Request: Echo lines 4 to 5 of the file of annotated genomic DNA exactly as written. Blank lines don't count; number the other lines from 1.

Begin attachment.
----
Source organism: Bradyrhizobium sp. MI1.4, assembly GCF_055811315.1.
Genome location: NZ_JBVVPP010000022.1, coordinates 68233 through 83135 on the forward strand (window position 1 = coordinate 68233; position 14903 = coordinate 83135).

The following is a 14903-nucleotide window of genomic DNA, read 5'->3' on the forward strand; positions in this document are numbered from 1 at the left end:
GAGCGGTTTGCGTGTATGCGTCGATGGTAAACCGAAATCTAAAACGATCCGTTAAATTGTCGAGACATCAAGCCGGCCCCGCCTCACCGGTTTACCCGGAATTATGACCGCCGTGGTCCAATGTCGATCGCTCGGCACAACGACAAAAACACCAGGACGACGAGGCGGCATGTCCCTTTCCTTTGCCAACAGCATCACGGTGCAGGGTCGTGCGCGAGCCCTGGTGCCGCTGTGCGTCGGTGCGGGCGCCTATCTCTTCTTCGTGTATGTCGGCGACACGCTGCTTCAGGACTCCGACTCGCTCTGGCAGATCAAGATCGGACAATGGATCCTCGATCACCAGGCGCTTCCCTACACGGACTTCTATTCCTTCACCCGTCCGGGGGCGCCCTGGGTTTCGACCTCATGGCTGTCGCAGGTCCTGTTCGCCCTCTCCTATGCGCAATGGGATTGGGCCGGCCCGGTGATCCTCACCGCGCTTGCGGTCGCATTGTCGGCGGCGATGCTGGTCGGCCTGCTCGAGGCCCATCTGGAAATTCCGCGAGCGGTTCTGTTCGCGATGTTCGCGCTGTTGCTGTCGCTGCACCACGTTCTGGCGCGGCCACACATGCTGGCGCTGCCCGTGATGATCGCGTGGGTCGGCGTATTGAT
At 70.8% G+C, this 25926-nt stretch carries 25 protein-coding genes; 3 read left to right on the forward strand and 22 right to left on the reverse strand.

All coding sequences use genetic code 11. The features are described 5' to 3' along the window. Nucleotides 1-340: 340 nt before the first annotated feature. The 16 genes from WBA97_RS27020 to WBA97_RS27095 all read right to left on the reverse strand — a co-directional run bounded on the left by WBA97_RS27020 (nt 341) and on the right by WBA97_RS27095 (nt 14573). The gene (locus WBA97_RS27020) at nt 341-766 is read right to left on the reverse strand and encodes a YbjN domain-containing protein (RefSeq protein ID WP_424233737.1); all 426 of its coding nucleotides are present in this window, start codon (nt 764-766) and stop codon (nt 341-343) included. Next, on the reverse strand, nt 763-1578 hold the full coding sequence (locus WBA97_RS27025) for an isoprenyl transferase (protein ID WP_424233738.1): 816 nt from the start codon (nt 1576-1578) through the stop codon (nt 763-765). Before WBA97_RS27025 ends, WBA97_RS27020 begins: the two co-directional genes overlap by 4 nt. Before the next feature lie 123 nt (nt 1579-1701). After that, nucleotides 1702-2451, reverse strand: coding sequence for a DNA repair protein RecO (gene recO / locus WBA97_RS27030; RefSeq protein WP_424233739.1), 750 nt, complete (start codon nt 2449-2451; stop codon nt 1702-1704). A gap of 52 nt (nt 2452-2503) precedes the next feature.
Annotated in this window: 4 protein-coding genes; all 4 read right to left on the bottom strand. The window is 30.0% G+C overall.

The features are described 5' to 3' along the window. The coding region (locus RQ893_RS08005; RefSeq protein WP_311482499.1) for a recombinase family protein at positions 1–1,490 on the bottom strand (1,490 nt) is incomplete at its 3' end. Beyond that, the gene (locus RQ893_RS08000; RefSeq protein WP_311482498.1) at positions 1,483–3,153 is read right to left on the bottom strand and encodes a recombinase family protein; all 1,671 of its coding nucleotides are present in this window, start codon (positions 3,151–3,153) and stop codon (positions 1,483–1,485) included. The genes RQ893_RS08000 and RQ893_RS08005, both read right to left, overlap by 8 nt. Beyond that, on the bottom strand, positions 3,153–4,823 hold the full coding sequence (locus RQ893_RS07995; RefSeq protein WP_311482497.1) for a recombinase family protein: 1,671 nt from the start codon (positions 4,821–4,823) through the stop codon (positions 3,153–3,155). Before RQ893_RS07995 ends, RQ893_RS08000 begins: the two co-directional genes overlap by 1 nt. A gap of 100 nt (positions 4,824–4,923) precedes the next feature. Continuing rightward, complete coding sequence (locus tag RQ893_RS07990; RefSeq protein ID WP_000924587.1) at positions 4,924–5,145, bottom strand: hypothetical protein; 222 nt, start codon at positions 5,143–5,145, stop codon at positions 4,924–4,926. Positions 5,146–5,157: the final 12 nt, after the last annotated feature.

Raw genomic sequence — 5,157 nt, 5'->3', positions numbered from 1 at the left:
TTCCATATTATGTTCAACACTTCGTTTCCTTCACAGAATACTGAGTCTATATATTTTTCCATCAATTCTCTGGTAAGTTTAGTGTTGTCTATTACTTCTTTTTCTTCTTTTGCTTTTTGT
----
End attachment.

GAGCGGTTTGCGTGTATGCGTCGATGGTAAACCGAAATCTAAAACGATCCGTTAAATTGTCGAGACATCAAGCCGGCCCCGCCTCACCGGTTTACCCGGAATTATGACCGCCGTGGTCCAATGTCGATCGCTCGGCACAACGACAAAAACACCAGGACGACGAGGCGGCATGTCCCTTTCCTTTGCCAACAGCATCACGGTGCAGGGTCGTGCGCGAGCCCTGGTGCCGCTGTGCGTCGGTGCGGGCGCCTATCTCTTCTTCGTGTATGTCGGCGACACGCTGCTTCAGGACTCCGACTCGCTCTGGCAGATCAAGATCGGACAATGGATCCTCGATCACCAGGCGCTTCCCTACACGGACTTCTATTCCTTCACCCGTCCGGGGGCGCCCTGGGTTTCGACCTCATGGCTGTCGCAGGTCCTGTTCGCCCTCTCCTATGCGCAATGGGATTGGGCCGGCCCGGTGATCCTCACCGCGCTTGCGGTCGCATTGTCGGCGGCGATGCTGGTCGGCCTGCTCGAGGCCCATCTGGAAATTCCGCGAGCGGTTCTGTTCGCGATGTTCGCGCTGTTGCTGTCGCTGCACCACGTTCTGGCGCGGCCACACATGCTGGCGCTGCCCGTGATGATCGCGTGGGTCGGCGTATTGAT
At 70.8% G+C, this 25926-nt stretch carries 25 protein-coding genes; 3 read left to right on the forward strand and 22 right to left on the reverse strand.